Because I’m such a hip and happening author, I’m redoing my blog. Actually, I’m not redoing it. My friend Harry’s doing it. He’s hip and happening. The point of the blog is to make me LOOK that way.
Until now I’ve mused about the writing of my books, my book tours and research, about the world of publishing and otherwise, on Blogger. Which is simple and easy to use. However, I’m informed by friends who know about these things that Blogger looks dreadfully old-fashioned and that it’s not so easy to do anything but the simplest things on it.
So change I must. This is where Harry Rubenstein, who sings in Jerusalem’s most obscure band, in which I play bass, steps in. He also has a company which consults on company web sites and sets up professional blogs. Harry is doing my blog for nothing, because he’s a friend and because I’ve promised to base a character on him in a future novel who will either be killed or have fried artichoke thrown in his face.
[Note: This isn’t going to be one of those sad authorial blog posts which lament the fact that writers can no longer sit alone in their rooms for years thinking great thoughts before having to face the world. (If that’s how I viewed blogging, I wouldn’t write a blog post about it. Surprising how many writers don’t quite get that irony…)]
I’m quite happy to engage in blogging, social networking, making videos for Youtube, guest blogging and virtual book-touring. (Only “quite happy,” because after all I’m not a teenager.) I’ve put a lot of time into making www.mattbeynonrees.com a good central site for all interviews and articles and reviews… and photos and audio and video… and stuff in foreign languages… and links to my social networking profiles.
But the blog didn’t look so good. Time for a change.
As I’ve had professional help with this, I thought I’d lay out for any writer out there who’s getting more into the interweb thingy (pretty much everyone, if the people I meet at crime writing conferences are a representative sample) how to go about it.
First, the blog needs to be on WordPress. Word Press isn’t as simple to set up as Blogger. You may need a computer savvy type to help you create the blog.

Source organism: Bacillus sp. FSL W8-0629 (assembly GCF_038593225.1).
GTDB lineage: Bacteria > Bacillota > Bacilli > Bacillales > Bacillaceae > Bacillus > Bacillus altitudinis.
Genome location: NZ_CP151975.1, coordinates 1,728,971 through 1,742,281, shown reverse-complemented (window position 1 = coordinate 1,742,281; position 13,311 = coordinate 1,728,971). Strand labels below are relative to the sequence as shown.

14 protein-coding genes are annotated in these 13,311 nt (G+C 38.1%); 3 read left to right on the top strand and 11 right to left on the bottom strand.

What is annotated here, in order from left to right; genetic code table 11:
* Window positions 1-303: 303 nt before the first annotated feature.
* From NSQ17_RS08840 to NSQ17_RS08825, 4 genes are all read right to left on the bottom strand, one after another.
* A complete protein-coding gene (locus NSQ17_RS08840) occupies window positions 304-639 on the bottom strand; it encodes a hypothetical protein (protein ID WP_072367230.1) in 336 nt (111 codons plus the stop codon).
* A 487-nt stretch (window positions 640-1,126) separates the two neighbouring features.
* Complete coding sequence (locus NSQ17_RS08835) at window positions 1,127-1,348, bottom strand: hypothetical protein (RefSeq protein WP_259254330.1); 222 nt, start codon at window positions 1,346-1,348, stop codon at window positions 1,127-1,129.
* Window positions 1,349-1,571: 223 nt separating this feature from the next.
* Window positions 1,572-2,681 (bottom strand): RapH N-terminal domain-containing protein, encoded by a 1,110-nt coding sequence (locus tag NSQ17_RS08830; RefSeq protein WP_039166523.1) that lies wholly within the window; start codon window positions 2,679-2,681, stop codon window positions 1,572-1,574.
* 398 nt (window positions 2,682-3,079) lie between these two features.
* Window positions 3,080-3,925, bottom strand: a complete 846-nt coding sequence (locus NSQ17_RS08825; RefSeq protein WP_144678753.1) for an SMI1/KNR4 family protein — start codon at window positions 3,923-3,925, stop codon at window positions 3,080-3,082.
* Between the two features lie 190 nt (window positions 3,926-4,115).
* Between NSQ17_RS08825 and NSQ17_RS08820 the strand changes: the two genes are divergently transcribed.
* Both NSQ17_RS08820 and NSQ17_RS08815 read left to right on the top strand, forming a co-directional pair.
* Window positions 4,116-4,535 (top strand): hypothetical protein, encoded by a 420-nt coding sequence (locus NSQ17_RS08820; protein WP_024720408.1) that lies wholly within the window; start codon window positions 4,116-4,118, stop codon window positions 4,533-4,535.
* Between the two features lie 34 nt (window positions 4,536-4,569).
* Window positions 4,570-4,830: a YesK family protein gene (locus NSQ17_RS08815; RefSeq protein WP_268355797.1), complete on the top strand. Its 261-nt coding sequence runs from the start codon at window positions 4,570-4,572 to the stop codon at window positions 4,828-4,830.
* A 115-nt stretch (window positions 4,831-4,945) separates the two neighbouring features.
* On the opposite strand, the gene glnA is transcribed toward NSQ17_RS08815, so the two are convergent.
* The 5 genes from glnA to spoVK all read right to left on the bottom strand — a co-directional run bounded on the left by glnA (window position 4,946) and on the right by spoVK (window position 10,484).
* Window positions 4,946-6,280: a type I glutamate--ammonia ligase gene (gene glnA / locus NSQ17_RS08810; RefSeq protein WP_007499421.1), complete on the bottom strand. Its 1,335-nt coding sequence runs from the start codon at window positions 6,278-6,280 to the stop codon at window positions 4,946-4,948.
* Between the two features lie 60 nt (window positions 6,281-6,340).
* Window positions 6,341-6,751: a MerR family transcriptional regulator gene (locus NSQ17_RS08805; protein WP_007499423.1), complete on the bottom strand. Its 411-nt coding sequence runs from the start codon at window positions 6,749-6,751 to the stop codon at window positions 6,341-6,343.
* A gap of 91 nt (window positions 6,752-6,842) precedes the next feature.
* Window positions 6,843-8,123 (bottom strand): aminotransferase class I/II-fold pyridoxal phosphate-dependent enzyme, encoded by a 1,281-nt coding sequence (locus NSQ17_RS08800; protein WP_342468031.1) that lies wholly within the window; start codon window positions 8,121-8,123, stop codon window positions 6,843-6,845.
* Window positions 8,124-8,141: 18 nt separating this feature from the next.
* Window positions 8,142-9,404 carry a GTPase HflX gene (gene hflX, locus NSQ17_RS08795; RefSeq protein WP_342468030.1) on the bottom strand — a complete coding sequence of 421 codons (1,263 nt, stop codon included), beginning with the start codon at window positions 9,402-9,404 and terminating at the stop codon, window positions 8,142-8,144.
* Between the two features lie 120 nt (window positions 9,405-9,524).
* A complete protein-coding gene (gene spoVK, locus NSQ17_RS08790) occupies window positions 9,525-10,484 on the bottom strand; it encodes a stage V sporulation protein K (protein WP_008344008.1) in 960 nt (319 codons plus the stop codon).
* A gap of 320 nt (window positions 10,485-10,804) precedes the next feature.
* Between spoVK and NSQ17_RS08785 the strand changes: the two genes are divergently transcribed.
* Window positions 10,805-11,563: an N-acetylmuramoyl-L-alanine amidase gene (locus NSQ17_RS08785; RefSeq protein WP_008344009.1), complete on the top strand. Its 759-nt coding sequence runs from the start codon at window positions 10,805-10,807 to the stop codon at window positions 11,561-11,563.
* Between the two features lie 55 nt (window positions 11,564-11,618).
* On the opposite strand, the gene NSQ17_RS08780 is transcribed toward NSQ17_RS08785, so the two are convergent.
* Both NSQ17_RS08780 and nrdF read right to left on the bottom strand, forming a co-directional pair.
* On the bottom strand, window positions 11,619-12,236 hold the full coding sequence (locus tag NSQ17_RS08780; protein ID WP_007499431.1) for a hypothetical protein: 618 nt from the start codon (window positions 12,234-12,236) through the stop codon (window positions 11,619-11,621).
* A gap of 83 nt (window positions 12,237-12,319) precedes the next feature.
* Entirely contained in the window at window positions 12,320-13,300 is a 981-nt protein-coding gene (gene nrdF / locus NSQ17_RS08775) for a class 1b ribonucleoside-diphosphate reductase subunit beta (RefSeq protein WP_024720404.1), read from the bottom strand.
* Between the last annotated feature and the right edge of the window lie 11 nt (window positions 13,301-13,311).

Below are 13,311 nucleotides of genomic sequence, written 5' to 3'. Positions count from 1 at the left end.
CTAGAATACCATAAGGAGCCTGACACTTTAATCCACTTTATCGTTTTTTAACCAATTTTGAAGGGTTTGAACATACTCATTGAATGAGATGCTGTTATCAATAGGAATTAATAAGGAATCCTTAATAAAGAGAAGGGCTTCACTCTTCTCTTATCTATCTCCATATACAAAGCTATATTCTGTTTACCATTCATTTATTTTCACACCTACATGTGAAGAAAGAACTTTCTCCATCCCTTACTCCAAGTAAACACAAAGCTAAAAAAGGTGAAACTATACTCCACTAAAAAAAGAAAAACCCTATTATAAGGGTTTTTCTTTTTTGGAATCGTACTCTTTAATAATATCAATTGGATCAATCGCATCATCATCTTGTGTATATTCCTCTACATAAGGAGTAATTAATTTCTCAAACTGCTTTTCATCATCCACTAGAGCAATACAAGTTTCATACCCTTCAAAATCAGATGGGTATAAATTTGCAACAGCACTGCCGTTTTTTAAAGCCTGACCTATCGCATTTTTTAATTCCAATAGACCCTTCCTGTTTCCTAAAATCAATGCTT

Get your domain name (the www…etc.) and sign up for a server. A good server provider is BlueHost.com.
Set up a blog account at WordPress. But, you say, that gives you a page that looks very basic, too basic in fact. For the “theme” that makes it look like an actual blog, you go to a site like Woothemes or Themeforest. Pick one you like, then get your computer savvy friend to, as it were, superimpose the theme over the basic blog.
Still with your computer savvy friend, put in a few widgets. Most of these are invisible to the blog reader (spam filters, for example), but others can be seen. Like the Youtube widget which allows you to embed a Youtube video on your homepage.
Ok, so now you’ve got a blog. Which is where Blogger stops.
But WordPress has what’re called static pages. That’s more like a website. You have the blog page, probably as your Homepage. But then you have a tool bar along the top with other static pages. Let’s say those pages are: About (your bio,) Books (yours, of course), Contact.
To sign up for a good Contact form, rather than having people email you, go to http://kontactr.com/signup/.
Then you can quite easily load up the other pages with all the stuff that you might otherwise put onto a website. The WordPress blog can, essentially, be your website. The web designer who made my main website says she now designs all her sites on Word Press.
Once you’ve sat with your computer pal in front of your new WordPress dashboard for just a matter of minutes you’ll be able to post your blog musings with natty little photos beside them. You’ll post links to other people’s websites. They will in turn post links to yours and make you famous all over the internet.
Then, when your eyes are so blurry you can’t really see any more… Well, then it’s time for you to go and write your book. For the checklist on how to do that, you’ll have to wait for another week…